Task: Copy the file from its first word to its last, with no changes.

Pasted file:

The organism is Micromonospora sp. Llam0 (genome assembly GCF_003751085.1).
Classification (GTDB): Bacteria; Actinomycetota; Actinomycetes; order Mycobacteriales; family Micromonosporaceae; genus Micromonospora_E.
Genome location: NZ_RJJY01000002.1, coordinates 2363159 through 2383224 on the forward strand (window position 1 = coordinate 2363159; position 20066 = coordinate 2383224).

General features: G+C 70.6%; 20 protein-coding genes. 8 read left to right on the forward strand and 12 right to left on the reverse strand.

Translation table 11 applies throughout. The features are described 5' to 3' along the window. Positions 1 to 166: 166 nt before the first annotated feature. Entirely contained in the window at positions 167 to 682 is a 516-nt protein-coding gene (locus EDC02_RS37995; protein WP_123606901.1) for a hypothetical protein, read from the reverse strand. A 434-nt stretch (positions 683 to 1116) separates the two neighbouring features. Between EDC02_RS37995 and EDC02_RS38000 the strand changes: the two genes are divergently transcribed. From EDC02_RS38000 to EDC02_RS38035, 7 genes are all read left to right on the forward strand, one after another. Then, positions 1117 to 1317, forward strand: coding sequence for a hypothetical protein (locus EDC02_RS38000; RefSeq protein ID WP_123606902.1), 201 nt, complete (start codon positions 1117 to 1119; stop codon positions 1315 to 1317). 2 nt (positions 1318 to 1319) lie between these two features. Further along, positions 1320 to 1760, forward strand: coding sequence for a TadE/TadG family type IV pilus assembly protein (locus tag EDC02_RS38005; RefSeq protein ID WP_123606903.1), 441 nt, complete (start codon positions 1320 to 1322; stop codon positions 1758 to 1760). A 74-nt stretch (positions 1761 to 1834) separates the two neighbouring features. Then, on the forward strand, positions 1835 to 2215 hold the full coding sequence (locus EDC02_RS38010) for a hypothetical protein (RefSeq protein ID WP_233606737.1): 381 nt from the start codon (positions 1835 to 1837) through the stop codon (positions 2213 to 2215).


The organism is Micromonospora sp. Llam0 (genome assembly GCF_003751085.1).
Classification (GTDB): Bacteria; Actinomycetota; Actinomycetes; order Mycobacteriales; family Micromonosporaceae; genus Micromonospora_E.
Genome location: NZ_RJJY01000002.1, coordinates 2363159 through 2383224 on the forward strand (window position 1 = coordinate 2363159; position 20066 = coordinate 2383224).

General features: G+C 70.6%; 20 protein-coding genes. 8 read left to right on the forward strand and 12 right to left on the reverse strand.

Translation table 11 applies throughout. The features are described 5' to 3' along the window. Positions 1 to 166: 166 nt before the first annotated feature. Entirely contained in the window at positions 167 to 682 is a 516-nt protein-coding gene (locus EDC02_RS37995; protein WP_123606901.1) for a hypothetical protein, read from the reverse strand. A 434-nt stretch (positions 683 to 1116) separates the two neighbouring features. Between EDC02_RS37995 and EDC02_RS38000 the strand changes: the two genes are divergently transcribed. From EDC02_RS38000 to EDC02_RS38035, 7 genes are all read left to right on the forward strand, one after another. Then, positions 1117 to 1317, forward strand: coding sequence for a hypothetical protein (locus EDC02_RS38000; RefSeq protein ID WP_123606902.1), 201 nt, complete (start codon positions 1117 to 1119; stop codon positions 1315 to 1317). 2 nt (positions 1318 to 1319) lie between these two features. Further along, positions 1320 to 1760, forward strand: coding sequence for a TadE/TadG family type IV pilus assembly protein (locus tag EDC02_RS38005; RefSeq protein ID WP_123606903.1), 441 nt, complete (start codon positions 1320 to 1322; stop codon positions 1758 to 1760). A 74-nt stretch (positions 1761 to 1834) separates the two neighbouring features. Then, on the forward strand, positions 1835 to 2215 hold the full coding sequence (locus EDC02_RS38010) for a hypothetical protein (RefSeq protein ID WP_233606737.1): 381 nt from the start codon (positions 1835 to 1837) through the stop codon (positions 2213 to 2215).